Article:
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  1. #1
    adamc's Avatar
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    Film development under any kind of light??

    This weekend, I went to the local "f/stop swap". I needed a few more items for sheet film tray develpment. I found everything I was looking for at a vendor's booth. He had one working Gralab timer with a white face that looked like it might glow-in-the-dark (which I didn't want - for what I thought were obvious reasons). It ended up not having a glow-in-the-dark face, and I bought it, but he said it wouldn't matter anyway...

    This led to a conversation about tray development. I have always thought you tray develop film in total darkness. He thought I was crazy for saying this and threw in a couple of old red safelights for free. I, on the contrary, thought he was crazy for saying that you can develop film under any kind of light, (safelight or glow-in-the-dark light) but he said he's been doing this for 30-some years.

    Does this guy know something I don't??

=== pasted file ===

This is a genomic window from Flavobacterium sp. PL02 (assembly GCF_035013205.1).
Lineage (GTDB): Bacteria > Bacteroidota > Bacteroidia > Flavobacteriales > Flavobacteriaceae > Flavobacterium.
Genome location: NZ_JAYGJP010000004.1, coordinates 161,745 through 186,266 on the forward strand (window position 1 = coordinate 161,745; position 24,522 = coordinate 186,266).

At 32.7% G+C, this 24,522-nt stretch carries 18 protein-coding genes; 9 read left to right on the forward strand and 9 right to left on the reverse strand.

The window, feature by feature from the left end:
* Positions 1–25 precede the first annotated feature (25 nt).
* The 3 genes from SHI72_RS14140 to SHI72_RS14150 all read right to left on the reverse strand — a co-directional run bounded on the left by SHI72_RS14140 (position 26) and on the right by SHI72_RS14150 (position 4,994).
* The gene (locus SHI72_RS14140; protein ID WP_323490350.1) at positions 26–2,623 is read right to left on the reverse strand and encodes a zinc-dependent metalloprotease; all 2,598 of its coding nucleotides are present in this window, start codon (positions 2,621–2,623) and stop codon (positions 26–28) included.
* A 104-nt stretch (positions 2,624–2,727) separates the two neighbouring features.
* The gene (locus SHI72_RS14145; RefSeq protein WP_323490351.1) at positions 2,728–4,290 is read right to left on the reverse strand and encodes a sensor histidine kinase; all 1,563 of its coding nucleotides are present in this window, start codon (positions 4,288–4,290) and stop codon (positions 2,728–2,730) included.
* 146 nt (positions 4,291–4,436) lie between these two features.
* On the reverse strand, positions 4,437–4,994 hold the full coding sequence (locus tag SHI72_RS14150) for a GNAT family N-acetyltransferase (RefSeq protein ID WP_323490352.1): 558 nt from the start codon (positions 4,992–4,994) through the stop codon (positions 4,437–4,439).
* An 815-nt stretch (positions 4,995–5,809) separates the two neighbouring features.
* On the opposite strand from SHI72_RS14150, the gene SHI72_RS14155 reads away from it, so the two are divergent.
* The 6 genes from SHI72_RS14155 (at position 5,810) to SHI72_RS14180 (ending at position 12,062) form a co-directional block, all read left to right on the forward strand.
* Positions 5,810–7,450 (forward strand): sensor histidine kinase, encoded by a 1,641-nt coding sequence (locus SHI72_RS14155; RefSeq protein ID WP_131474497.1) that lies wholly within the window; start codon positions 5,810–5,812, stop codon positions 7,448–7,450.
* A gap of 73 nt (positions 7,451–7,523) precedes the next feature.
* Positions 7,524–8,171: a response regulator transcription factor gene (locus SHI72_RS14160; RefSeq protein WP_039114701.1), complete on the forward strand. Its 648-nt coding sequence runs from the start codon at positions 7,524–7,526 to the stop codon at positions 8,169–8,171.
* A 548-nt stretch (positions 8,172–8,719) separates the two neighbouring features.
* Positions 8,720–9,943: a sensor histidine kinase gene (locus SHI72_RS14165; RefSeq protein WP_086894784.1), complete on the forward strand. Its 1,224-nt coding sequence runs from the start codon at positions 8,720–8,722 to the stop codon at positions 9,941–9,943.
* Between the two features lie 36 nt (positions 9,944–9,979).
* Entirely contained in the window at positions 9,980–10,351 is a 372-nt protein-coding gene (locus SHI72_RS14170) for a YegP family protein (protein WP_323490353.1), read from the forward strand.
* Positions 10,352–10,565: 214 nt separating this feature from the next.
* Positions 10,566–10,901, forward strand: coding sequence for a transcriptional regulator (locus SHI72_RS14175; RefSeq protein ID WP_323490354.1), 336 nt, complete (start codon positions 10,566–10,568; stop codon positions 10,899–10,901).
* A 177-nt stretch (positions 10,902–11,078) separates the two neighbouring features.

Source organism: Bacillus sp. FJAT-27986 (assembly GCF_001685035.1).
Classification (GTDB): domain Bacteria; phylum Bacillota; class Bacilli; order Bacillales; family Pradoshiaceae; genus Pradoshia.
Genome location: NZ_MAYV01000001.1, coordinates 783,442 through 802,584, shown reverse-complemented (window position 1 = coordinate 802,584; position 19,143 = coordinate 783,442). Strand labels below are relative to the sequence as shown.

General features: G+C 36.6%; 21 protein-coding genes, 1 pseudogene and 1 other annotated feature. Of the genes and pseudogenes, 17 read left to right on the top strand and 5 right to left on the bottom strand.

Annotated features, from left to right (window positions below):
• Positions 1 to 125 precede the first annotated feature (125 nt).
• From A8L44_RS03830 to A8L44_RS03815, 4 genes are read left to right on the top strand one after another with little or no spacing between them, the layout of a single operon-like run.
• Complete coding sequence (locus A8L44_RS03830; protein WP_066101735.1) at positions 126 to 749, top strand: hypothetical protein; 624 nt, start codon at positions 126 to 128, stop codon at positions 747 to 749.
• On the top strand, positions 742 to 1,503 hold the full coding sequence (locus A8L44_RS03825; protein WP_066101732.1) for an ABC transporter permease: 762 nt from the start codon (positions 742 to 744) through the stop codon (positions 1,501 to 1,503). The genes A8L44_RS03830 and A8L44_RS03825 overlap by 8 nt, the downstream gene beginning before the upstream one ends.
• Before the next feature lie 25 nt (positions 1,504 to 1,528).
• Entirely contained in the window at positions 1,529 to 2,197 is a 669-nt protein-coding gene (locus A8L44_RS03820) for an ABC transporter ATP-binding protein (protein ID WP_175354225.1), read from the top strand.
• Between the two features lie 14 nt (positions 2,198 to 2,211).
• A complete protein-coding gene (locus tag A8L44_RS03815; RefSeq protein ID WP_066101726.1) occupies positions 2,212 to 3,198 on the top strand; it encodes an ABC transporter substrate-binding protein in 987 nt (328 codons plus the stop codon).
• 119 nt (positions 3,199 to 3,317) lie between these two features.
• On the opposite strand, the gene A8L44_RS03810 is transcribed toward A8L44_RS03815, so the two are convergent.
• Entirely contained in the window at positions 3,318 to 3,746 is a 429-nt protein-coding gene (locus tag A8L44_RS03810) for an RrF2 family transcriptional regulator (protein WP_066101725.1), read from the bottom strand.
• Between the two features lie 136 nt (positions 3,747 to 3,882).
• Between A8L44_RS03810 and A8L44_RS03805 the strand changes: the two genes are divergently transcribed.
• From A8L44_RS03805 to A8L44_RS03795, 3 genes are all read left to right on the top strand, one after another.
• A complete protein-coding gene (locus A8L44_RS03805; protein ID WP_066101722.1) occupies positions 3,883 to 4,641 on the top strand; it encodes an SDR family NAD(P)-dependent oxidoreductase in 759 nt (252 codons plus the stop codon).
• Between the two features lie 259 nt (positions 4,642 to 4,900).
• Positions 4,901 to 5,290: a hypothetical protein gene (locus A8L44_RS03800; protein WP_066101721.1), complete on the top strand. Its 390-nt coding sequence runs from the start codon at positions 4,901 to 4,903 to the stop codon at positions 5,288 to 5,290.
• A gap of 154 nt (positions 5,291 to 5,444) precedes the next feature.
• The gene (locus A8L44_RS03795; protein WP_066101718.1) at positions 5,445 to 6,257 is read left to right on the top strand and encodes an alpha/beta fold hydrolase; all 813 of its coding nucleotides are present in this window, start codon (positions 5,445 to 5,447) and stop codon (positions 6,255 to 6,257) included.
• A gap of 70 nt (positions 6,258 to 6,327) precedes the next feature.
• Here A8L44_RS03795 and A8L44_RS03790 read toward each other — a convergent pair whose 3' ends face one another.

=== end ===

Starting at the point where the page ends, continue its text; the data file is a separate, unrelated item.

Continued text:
PS - He said nothing about orthochromatic film.


    Thanks,
    Adam

  2. #2
    Thomas Bertilsson's Avatar
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    Total darkness with panchromatic film. Although, if you keep the glowing face far enough away from the film trays, you probably don't have to worry about it. I used a metronome and counted seconds. Works great. No light.

    Or, you can develop by inspection. You use a dark green safelight (because it's the part of the color spectrum your eyes are the most sensitive to) and a 15W bulb at least 3-4 feet from the tray. You turn it on for a few seconds after about half the development cycle has passed, to judge how your highlights are doing.
    You can do this because the developer somewhat de-sensitizes the emulsion (I know this to be true for Pyrocat at least).

    But any kind of light is just bogus advice. Your note on ortho film is valid. Red safelight = OK with ortho.

    - Thomas
    "Often moments come looking for us". - Robert Frank